Fixing the government is the only way to make progress

“The government is in a very strong position, as long as we don’t mess it up,” says Colin Richards, a friend of President Barack Obama. “You’ve got a golden opportunity to put big things on the internet, to create a program that works.”

Ten years ago, Mr. Richards made a name for himself as a technology adviser to Mr. Obama, helping the president craft policy around the intersection of technology and government. Now he’s doing the same in the private sector, at a time when Washington’s tech leaders are largely running out of avenues for making progress.

Welcome to your Fix-It job. Because the technology that undergirds government is stuck in the early 1990s.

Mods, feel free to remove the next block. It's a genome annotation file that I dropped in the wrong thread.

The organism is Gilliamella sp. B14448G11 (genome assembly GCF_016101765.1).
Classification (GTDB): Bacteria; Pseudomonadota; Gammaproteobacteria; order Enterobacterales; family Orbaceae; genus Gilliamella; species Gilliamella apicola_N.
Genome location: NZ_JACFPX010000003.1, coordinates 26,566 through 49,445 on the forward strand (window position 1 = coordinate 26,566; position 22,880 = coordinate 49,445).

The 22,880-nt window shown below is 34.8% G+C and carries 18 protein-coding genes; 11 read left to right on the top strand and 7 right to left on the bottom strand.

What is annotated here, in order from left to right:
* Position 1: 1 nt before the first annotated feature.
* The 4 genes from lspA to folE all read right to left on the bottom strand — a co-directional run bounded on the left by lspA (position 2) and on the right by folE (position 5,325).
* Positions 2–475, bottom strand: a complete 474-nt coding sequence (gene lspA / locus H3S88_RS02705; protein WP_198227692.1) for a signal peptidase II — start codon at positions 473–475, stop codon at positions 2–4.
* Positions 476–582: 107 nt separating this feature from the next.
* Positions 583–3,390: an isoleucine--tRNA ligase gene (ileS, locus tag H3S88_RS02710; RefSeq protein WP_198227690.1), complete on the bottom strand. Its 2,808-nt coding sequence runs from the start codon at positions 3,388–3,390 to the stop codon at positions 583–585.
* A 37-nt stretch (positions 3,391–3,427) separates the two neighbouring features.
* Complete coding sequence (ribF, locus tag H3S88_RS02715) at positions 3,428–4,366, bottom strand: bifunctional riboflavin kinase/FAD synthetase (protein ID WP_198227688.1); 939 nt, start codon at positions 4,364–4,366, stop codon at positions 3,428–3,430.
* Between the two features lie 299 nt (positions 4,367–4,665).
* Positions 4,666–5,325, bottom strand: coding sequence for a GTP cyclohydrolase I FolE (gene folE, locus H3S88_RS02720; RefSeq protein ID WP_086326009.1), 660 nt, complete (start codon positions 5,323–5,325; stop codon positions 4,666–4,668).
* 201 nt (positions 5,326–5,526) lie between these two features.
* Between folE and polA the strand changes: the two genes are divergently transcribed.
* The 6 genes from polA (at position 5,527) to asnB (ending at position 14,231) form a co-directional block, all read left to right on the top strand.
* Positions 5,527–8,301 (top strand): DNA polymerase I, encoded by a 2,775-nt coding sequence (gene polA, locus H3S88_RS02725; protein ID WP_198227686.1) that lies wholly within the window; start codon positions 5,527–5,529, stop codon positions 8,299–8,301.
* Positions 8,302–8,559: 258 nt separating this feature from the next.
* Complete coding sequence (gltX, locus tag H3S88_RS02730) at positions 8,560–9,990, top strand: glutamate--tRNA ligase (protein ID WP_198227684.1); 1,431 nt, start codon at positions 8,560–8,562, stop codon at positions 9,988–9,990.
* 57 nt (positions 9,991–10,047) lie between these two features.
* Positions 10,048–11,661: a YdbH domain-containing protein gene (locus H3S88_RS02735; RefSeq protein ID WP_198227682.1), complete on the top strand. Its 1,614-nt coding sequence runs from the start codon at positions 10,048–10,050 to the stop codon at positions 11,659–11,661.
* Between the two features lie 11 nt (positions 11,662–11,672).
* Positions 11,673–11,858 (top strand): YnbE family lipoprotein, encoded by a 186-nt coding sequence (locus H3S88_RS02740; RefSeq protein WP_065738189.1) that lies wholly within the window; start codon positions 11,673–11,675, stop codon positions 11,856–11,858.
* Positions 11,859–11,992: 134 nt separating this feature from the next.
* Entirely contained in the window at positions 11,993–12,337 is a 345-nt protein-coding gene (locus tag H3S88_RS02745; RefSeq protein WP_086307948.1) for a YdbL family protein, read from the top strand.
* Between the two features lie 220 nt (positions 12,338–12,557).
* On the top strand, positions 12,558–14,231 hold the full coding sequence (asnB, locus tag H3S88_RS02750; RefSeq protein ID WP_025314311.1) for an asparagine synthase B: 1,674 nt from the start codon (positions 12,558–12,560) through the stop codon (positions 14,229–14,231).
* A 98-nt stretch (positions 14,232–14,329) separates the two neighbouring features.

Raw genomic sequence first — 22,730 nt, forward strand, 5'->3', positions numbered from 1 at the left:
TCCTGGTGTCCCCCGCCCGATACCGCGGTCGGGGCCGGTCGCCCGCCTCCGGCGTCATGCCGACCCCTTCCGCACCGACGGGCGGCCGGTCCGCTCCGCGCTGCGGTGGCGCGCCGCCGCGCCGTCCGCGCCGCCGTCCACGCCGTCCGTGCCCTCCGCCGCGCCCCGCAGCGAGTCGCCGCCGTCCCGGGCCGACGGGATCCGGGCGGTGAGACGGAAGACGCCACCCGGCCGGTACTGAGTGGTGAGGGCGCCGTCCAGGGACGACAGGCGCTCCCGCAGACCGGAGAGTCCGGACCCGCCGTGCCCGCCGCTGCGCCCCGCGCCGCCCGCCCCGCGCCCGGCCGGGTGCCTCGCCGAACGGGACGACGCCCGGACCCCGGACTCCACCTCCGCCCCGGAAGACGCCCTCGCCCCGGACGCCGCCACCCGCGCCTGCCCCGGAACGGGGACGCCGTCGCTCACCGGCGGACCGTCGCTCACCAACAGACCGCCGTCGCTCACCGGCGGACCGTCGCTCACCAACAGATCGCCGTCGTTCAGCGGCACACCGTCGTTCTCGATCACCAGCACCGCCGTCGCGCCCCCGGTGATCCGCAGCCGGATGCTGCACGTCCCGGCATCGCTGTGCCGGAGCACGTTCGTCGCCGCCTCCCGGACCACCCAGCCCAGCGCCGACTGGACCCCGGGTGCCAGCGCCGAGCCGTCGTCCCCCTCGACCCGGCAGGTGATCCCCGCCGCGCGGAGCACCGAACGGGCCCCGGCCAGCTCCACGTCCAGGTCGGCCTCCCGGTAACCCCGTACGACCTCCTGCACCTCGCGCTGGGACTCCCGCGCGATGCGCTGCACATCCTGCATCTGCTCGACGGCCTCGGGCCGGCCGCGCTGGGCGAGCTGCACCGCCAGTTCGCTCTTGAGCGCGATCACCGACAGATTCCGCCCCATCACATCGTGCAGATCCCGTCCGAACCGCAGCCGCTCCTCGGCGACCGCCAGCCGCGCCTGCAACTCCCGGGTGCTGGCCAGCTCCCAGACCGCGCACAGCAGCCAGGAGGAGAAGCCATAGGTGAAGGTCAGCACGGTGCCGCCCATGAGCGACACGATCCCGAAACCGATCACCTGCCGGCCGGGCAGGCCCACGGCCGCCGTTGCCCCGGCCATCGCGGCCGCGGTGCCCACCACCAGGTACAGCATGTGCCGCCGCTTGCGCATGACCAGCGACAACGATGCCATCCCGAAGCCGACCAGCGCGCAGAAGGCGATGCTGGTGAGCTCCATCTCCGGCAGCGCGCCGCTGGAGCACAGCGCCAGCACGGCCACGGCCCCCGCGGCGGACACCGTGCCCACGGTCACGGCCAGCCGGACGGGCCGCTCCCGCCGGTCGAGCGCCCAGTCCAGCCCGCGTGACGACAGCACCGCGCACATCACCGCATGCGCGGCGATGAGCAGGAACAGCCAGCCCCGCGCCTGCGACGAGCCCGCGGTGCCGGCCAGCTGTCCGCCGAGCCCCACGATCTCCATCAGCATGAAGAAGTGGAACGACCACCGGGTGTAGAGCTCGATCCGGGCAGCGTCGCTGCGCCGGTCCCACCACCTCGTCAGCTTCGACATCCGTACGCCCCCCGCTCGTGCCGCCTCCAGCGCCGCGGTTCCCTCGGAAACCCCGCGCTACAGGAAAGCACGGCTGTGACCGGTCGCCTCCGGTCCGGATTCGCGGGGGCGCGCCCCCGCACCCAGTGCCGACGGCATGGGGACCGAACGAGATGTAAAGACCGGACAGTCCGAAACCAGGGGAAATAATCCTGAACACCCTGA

Every IT agency in the federal government is managed by an official charged with overseeing and overseeing and overseeing. There isn’t even a technical person in charge — yet. For all the noise around the internet of things and the rest of the digital magic Mr. Obama put in place, it often takes years to build and develop large, complex systems in the public sector.

So, Mr. Richards decided that it might be time to try something new. He teamed up with one of his Obama aides to create a not-for-profit called OpenGov, and now it’s recruiting people for a new job, tech policy adviser to the head of the General Services Administration. This new “No. 2 person” on the ground for the government in Silicon Valley is apparently in the race.

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